The unfolding scandal of the denial of health and social care to the now-aged children of the Windrush is a warning sign.
It shows the sharp end of government racism, and the immense store of racist malice that the British ruling class is capable of unleashing on any group of foreign-born people it chooses. It is the fruit of years of right wing demagogy, in the press and in government, against migrants.
However, it is only the tip of the iceberg — and unless the left and the labour movement rally to defeat the Tory government and Brexit, more is to come.
It was in 2012 when then-Home Secretary Theresa May made her bid in the ongoing auction of racism, playing to the gallery of the right wing press and man-at-the-bar bigotry, declaring that “The aim is to create, here in Britain, a really hostile environment for illegal immigrants.”
The June 2016 Brexit referendum raised the stakes in that particular auction, dramatically. The success of the long-running ultra-reactionary campaign of Brexit demagogy saw the Tories playing catch-up with their own base. And in October 2017, the Home Office released new guidelines for the NHS and the patchwork of social services and schemes relying on NHS money: they would be legally required to check every patient’s immigration status to see whether they should pay for their care. If the patient was an undocumented migrant, they would have to pay in full before receiving any treatment.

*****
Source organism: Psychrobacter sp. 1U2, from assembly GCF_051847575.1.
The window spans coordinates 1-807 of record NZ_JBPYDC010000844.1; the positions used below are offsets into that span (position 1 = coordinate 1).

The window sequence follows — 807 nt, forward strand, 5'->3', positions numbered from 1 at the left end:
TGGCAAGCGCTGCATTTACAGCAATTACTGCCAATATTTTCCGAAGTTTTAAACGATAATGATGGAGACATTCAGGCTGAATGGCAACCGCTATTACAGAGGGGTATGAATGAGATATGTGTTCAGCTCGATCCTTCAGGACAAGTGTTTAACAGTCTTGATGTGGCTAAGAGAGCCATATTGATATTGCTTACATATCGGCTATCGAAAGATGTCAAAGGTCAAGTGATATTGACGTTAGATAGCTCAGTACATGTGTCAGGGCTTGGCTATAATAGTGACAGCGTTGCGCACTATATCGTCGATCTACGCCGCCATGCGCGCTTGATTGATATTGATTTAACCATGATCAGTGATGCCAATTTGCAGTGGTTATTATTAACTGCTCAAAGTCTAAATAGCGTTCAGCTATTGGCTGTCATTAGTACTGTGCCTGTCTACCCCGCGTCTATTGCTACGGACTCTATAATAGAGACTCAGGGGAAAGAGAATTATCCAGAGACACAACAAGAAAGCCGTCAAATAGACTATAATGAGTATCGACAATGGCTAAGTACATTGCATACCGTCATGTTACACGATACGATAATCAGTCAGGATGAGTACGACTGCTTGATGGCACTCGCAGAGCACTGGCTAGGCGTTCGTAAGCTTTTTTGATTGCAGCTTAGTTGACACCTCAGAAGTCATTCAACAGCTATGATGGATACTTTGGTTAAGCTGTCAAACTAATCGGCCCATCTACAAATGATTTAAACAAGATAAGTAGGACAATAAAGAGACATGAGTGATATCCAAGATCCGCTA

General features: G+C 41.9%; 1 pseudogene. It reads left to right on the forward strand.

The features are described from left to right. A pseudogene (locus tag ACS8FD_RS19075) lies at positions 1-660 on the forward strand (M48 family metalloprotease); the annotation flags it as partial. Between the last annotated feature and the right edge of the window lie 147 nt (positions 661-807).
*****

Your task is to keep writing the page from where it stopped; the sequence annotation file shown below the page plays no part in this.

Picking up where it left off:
In recent months, it has come to light that an unknown number of Commonwealth citizens, resident for decades in the UK, have been denied life-saving treatment and social care, because their decades of national insurance contributions weren’t considered adequate proof by the Home Office of their right to live in the UK.
After the Guardian newspaper broke the scandal, Home Secretary Amber Rudd apologised, and announced an expanded Home Office team would look to resolve such cases.
Rudd said that the “Home Office has become too concerned with policy and strategy and sometimes loses sight of the individual. This is about individuals…”
But it is not about worthy individuals who have been the victim of individual administrative errors. It is about racism in British society. The “policy and strategy” is precisely the issue, and racism has been the policy and the strategy of the British ruling class since the Second World War. Black and apparently-foreign patients are guilty until proven innocent; they are obliged to prove a negative or face crippling up-front costs for care. And for what are they being put through such misery? So the government can put on a good show of “toughness” on migrants and those who “look foreign” (i.e. who are not white or western European), hatred of whom they have worked so hard to stoke up.
The Windrush generation is a particularly shocking case, but it is not special case: the wrong done to them is a part of the same wrong which is being done to other black people and migrants. That wrong — racist demonisation, removal of rights, denial of care — has to be fought across the board.
Talk of more or less “deserving” cases, more or less “welcome” or “integrated” migrants undermines the fight against racism, which is either universal or meaningless.